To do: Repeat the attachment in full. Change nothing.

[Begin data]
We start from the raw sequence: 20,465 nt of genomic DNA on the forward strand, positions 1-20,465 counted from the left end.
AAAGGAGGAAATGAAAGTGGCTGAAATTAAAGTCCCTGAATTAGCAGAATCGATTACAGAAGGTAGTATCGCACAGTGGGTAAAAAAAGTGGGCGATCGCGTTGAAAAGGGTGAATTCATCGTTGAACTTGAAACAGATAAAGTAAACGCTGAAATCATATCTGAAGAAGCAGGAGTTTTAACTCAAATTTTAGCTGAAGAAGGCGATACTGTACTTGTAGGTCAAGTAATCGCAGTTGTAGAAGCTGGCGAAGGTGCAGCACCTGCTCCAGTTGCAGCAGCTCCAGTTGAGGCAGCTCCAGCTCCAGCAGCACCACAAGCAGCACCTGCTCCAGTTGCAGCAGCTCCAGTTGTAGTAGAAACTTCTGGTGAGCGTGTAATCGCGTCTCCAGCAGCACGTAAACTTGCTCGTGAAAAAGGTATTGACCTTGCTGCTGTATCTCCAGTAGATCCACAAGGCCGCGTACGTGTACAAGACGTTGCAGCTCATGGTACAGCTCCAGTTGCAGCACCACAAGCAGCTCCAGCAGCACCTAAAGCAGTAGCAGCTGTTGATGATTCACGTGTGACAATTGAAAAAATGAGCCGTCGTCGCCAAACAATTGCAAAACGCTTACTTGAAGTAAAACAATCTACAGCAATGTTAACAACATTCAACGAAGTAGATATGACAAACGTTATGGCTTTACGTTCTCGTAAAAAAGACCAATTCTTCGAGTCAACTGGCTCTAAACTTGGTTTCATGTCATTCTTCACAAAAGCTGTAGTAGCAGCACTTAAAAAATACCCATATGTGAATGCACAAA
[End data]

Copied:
We start from the raw sequence: 20,465 nt of genomic DNA on the forward strand, positions 1-20,465 counted from the left end.
AAAGGAGGAAATGAAAGTGGCTGAAATTAAAGTCCCTGAATTAGCAGAATCGATTACAGAAGGTAGTATCGCACAGTGGGTAAAAAAAGTGGGCGATCGCGTTGAAAAGGGTGAATTCATCGTTGAACTTGAAACAGATAAAGTAAACGCTGAAATCATATCTGAAGAAGCAGGAGTTTTAACTCAAATTTTAGCTGAAGAAGGCGATACTGTACTTGTAGGTCAAGTAATCGCAGTTGTAGAAGCTGGCGAAGGTGCAGCACCTGCTCCAGTTGCAGCAGCTCCAGTTGAGGCAGCTCCAGCTCCAGCAGCACCACAAGCAGCACCTGCTCCAGTTGCAGCAGCTCCAGTTGTAGTAGAAACTTCTGGTGAGCGTGTAATCGCGTCTCCAGCAGCACGTAAACTTGCTCGTGAAAAAGGTATTGACCTTGCTGCTGTATCTCCAGTAGATCCACAAGGCCGCGTACGTGTACAAGACGTTGCAGCTCATGGTACAGCTCCAGTTGCAGCACCACAAGCAGCTCCAGCAGCACCTAAAGCAGTAGCAGCTGTTGATGATTCACGTGTGACAATTGAAAAAATGAGCCGTCGTCGCCAAACAATTGCAAAACGCTTACTTGAAGTAAAACAATCTACAGCAATGTTAACAACATTCAACGAAGTAGATATGACAAACGTTATGGCTTTACGTTCTCGTAAAAAAGACCAATTCTTCGAGTCAACTGGCTCTAAACTTGGTTTCATGTCATTCTTCACAAAAGCTGTAGTAGCAGCACTTAAAAAATACCCATATGTGAATGCACAAA